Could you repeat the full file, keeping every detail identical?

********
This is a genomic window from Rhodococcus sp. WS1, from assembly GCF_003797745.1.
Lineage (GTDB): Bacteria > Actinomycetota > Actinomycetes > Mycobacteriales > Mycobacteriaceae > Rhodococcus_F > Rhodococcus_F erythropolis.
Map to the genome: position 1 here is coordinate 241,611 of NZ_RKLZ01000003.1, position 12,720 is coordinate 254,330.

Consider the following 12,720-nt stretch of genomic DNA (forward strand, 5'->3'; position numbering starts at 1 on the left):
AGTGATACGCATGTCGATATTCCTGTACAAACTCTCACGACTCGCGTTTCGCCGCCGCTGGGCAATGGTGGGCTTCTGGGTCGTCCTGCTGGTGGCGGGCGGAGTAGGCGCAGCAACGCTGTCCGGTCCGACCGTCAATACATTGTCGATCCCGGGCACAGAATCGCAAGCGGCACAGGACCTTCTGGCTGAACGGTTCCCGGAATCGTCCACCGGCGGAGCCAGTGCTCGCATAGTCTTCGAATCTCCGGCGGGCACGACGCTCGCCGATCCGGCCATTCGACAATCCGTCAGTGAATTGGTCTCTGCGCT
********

This is a genomic window from Rhodococcus sp. WS1, from assembly GCF_003797745.1.
Lineage (GTDB): Bacteria > Actinomycetota > Actinomycetes > Mycobacteriales > Mycobacteriaceae > Rhodococcus_F > Rhodococcus_F erythropolis.
Map to the genome: position 1 here is coordinate 241,611 of NZ_RKLZ01000003.1, position 12,720 is coordinate 254,330.

Consider the following 12,720-nt stretch of genomic DNA (forward strand, 5'->3'; position numbering starts at 1 on the left):
AGTGATACGCATGTCGATATTCCTGTACAAACTCTCACGACTCGCGTTTCGCCGCCGCTGGGCAATGGTGGGCTTCTGGGTCGTCCTGCTGGTGGCGGGCGGAGTAGGCGCAGCAACGCTGTCCGGTCCGACCGTCAATACATTGTCGATCCCGGGCACAGAATCGCAAGCGGCACAGGACCTTCTGGCTGAACGGTTCCCGGAATCGTCCACCGGCGGAGCCAGTGCTCGCATAGTCTTCGAATCTCCGGCGGGCACGACGCTCGCCGATCCGGCCATTCGACAATCCGTCAGTGAATTGGTCTCTGCGCT